He and his colleagues do manage to find not only one, but seven others, but there seems to be one major proviso; all telepaths are insane to one degree or another and the most reasonable one he finds is an elderly woman who thinks she is both immortal and Queen Elizabeth I. Ordered to humor her and “treat her like a queen,” Malone and everyone else involved must dress in Elizabethan costumes and address her as “Your Majesty,” but in return she knights the lot of them and promises them dukedoms in time.

Still, in spite of her delusion, she is rational enough to help Malone, although she has some plans of her own. The whole story is an amusing adventure that if you can get past the way mental illness was portrayed in 1959 is a fun ride and well worth the read.

 

The Audiobook:

Once again, Phil Chenovert delivers an excellent reading. I think Chenovert’s sardonic/sarcastic style fits Garrett’s humor perfectly although I think the reader toned that down a bit this time and it was only on listening a second time was I really aware of it after the first track. Chenovert keeps the tone light, to match the humor and odd situations. Sometimes that does not work, but this time it is a perfect match.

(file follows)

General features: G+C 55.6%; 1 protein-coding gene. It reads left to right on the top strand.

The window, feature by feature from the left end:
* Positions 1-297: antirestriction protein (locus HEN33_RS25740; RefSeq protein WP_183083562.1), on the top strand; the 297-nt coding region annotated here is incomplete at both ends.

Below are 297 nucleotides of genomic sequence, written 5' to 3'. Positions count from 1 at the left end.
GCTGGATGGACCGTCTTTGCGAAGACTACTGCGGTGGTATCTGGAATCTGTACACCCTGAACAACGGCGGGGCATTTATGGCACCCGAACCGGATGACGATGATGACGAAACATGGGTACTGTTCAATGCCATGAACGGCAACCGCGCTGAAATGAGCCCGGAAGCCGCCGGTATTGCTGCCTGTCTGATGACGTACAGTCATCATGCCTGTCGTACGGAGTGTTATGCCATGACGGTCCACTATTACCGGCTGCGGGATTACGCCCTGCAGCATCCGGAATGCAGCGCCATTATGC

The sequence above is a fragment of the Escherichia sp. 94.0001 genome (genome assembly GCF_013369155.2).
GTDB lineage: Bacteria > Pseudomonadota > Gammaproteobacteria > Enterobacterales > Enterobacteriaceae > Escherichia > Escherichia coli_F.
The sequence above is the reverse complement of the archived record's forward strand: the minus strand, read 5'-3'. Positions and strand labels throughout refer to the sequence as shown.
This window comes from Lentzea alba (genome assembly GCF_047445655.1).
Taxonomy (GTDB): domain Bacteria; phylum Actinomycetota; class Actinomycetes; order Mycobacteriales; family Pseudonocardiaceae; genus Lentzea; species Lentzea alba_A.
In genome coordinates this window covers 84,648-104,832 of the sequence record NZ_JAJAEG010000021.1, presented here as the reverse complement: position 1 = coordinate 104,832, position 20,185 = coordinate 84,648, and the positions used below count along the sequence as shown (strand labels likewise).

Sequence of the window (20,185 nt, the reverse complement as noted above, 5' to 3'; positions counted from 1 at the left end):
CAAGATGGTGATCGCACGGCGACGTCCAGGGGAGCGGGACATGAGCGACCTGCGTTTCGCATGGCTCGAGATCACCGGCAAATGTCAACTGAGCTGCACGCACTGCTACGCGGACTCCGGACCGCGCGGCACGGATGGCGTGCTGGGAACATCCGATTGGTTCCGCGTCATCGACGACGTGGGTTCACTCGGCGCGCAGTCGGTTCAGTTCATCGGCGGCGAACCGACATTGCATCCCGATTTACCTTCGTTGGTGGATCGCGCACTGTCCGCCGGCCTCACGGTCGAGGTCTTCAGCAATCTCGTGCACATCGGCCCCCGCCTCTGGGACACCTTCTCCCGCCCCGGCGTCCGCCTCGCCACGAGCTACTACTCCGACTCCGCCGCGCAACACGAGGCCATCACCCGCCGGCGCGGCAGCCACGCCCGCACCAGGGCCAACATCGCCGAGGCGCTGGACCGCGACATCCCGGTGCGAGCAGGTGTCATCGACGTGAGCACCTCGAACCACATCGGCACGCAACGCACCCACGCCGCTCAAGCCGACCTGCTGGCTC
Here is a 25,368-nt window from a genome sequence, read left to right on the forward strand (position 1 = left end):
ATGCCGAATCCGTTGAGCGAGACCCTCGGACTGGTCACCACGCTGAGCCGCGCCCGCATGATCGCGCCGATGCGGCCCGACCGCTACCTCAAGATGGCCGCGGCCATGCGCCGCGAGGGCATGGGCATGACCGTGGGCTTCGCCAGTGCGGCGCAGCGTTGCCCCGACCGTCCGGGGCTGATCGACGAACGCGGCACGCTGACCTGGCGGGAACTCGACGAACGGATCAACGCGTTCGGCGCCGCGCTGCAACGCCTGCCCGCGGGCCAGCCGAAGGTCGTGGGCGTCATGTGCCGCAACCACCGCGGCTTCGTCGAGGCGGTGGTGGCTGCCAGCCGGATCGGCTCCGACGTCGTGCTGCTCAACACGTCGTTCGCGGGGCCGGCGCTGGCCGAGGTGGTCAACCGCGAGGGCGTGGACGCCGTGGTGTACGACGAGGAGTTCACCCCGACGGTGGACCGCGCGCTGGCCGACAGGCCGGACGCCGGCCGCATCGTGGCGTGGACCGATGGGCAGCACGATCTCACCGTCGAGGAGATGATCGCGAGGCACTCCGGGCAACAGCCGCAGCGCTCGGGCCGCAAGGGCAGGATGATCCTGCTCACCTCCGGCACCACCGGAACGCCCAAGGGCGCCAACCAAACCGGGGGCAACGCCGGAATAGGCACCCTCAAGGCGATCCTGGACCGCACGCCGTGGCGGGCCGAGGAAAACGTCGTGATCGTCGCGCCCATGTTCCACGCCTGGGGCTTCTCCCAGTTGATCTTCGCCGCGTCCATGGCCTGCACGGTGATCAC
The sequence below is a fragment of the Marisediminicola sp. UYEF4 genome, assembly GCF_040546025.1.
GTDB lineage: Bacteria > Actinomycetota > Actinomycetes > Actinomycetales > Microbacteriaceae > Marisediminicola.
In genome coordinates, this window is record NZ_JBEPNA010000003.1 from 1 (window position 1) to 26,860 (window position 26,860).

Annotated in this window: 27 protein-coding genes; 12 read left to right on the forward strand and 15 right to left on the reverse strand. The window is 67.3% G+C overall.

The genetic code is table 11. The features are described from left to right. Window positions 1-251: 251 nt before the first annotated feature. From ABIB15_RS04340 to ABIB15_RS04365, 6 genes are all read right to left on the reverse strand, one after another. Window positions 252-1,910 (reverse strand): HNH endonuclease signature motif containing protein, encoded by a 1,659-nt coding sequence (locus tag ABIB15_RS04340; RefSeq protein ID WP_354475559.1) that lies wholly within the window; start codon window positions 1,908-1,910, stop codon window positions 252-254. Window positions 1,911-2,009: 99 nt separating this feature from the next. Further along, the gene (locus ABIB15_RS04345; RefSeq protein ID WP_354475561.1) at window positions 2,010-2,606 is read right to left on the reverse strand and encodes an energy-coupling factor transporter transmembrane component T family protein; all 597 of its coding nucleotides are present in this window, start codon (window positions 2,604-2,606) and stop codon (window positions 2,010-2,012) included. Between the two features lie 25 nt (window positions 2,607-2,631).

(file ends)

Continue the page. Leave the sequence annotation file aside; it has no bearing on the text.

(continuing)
So, we have a quick and lots-of-fun story presented in a light-hearted manner by a reader who does that perfectly.

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Finally! A New e-Book Available

I mentioned a few weeks ago that I was holding off the release of my latest e-book due to the fact that it was not yet ready. It certainly was not!  Due to an assortment of errors, I kept losing my edits of the text. It is very depressing to keep finding the same typos over and over again when you think you have already cleaned them up. Yeesh!

Anyway, I am happy to announce that Book Eight of The Wayfarers, An Island without a Shore is now available in zipped-up HTML format and in .prc (readable on Mobi and Kindle devices and software) along with my other stories from my website at http://www.sc2.com/e-books/. Enjoy!

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An Audio-Book Review: An Early Work

Starman’s Quest

By Robert Silverberg

Published by Librivox

Read by Dawn Larsen

 

The Book: